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Old 04-15-2012, 11:05 AM
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Welding wheel hubs. Possible or death wish ?

Say you have a car w/ a cursed bolt pattern (4x108) but you decide you dont like any of the 4 or so aftermarket wheel options that gives you....

What would it take to cut the flange off and have new ones welded on?

not worried about the cutting / drilling / machining aspect, more the welding / heat treating / things breaking / me dieing side of things.

thoughts ? I have a few certified welders at my disposal

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Old 04-15-2012, 11:14 AM
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Sorry, can't imagine in a million years welding on a hub. As for "certified welders". LOL I have an American Welding society certification in welding aluminum. I did it ONE time when I got my cert, it means about as close to nothing as you can get.

Don't get me wrong, I respect certs, and the term "Certified" but I also know it still takes real life use and practice. I don't weld aluminum, EVER so that one class I took to get the cert was it, walked out with a cert and never welded aluminum again. As long as I know this, and I know my limitations, that's all well and good. But there are a lot of guys who don't know their limitations!

I once repaired a roof and hood that a VERY good "certified" welder had welded. He RUINED the roof and hood on this 39 Chevy, why, because he thought welding on sheetmetal was the same as welding on frames. This was a very good professional welder and fabricator. That sheetmetal was a whole different story!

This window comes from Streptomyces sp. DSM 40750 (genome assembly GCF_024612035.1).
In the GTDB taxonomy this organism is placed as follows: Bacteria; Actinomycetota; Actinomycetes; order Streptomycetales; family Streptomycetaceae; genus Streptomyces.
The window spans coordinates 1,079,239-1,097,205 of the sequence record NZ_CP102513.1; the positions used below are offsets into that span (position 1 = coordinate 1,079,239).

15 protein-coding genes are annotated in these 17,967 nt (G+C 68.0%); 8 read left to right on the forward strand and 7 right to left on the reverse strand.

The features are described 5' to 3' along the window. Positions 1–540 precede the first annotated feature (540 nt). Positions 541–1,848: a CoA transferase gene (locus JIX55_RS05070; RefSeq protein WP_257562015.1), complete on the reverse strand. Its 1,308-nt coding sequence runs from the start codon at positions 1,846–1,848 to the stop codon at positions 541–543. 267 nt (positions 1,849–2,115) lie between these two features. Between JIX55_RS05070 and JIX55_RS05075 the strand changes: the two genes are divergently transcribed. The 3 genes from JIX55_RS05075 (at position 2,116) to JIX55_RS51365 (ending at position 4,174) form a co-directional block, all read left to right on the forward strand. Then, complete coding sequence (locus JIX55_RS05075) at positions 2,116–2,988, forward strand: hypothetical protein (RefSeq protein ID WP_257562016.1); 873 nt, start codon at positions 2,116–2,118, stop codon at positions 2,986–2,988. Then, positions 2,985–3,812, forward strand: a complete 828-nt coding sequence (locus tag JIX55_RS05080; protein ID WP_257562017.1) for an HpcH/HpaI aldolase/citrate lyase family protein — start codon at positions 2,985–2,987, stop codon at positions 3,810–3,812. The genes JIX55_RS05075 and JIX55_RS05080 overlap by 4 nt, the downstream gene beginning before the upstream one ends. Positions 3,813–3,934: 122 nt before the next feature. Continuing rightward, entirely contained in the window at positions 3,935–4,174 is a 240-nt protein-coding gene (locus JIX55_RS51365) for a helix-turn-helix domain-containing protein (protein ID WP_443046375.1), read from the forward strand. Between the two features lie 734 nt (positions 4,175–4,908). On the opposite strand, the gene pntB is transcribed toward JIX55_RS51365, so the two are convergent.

You could get a "certified" hot shot (legend in his own mind) welder work on those hubs and end up killing you and your family.

What kind of hub is it?

Brian
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Old 04-15-2012, 01:02 PM
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What we do is to redrill the hub to the proper bolt pattern..hope you have enough meat in the hub you have to do this..in any case you are up for a trip to the machine shop..

Sam
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Old 04-15-2012, 02:35 PM
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^X2

Redrill the hubs with the pattern you want. You might need to plug a hole or two in the hub, but this is minor compared to welding where a race for a bearing rides. Seeing how you have 4x108 I think you will have plenty of room if you go with another 4xYYY. You are gonna have to drill the rotors or drums anyways. Install new lug studs and enjoy. Simple process really. Perhaps some photos would help us see why you can't redrill.